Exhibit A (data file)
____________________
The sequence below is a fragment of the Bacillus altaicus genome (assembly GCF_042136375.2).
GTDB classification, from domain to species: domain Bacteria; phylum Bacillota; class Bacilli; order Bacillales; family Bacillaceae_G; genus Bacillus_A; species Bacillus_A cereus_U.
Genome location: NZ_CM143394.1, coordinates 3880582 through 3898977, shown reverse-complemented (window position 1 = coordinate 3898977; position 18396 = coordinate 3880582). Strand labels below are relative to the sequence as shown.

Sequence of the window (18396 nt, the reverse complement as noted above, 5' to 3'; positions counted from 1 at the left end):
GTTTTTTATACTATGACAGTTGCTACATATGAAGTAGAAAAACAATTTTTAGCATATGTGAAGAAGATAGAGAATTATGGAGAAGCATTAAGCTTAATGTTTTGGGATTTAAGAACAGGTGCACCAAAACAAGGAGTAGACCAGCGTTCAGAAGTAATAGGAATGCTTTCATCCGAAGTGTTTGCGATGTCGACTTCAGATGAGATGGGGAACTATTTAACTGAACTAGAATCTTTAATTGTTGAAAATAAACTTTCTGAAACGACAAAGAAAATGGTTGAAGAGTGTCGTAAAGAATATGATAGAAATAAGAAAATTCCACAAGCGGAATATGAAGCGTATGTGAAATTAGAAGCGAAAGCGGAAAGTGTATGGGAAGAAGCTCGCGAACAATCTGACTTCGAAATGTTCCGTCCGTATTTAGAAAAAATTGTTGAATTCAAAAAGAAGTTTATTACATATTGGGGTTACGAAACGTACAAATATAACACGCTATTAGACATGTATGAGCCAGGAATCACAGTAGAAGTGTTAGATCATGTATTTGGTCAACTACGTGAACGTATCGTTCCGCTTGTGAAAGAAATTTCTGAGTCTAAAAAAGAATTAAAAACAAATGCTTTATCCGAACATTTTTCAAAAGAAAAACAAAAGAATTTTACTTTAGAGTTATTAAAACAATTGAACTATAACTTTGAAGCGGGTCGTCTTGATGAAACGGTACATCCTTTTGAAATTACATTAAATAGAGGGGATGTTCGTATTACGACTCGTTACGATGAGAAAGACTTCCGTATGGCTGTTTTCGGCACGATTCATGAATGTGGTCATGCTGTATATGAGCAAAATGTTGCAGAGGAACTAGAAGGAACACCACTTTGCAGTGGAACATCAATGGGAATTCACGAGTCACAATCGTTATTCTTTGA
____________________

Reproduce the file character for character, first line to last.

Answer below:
The sequence below is a fragment of the Bacillus altaicus genome (assembly GCF_042136375.2).
GTDB classification, from domain to species: domain Bacteria; phylum Bacillota; class Bacilli; order Bacillales; family Bacillaceae_G; genus Bacillus_A; species Bacillus_A cereus_U.
Genome location: NZ_CM143394.1, coordinates 3880582 through 3898977, shown reverse-complemented (window position 1 = coordinate 3898977; position 18396 = coordinate 3880582). Strand labels below are relative to the sequence as shown.

Sequence of the window (18396 nt, the reverse complement as noted above, 5' to 3'; positions counted from 1 at the left end):
GTTTTTTATACTATGACAGTTGCTACATATGAAGTAGAAAAACAATTTTTAGCATATGTGAAGAAGATAGAGAATTATGGAGAAGCATTAAGCTTAATGTTTTGGGATTTAAGAACAGGTGCACCAAAACAAGGAGTAGACCAGCGTTCAGAAGTAATAGGAATGCTTTCATCCGAAGTGTTTGCGATGTCGACTTCAGATGAGATGGGGAACTATTTAACTGAACTAGAATCTTTAATTGTTGAAAATAAACTTTCTGAAACGACAAAGAAAATGGTTGAAGAGTGTCGTAAAGAATATGATAGAAATAAGAAAATTCCACAAGCGGAATATGAAGCGTATGTGAAATTAGAAGCGAAAGCGGAAAGTGTATGGGAAGAAGCTCGCGAACAATCTGACTTCGAAATGTTCCGTCCGTATTTAGAAAAAATTGTTGAATTCAAAAAGAAGTTTATTACATATTGGGGTTACGAAACGTACAAATATAACACGCTATTAGACATGTATGAGCCAGGAATCACAGTAGAAGTGTTAGATCATGTATTTGGTCAACTACGTGAACGTATCGTTCCGCTTGTGAAAGAAATTTCTGAGTCTAAAAAAGAATTAAAAACAAATGCTTTATCCGAACATTTTTCAAAAGAAAAACAAAAGAATTTTACTTTAGAGTTATTAAAACAATTGAACTATAACTTTGAAGCGGGTCGTCTTGATGAAACGGTACATCCTTTTGAAATTACATTAAATAGAGGGGATGTTCGTATTACGACTCGTTACGATGAGAAAGACTTCCGTATGGCTGTTTTCGGCACGATTCATGAATGTGGTCATGCTGTATATGAGCAAAATGTTGCAGAGGAACTAGAAGGAACACCACTTTGCAGTGGAACATCAATGGGAATTCACGAGTCACAATCGTTATTCTTTGA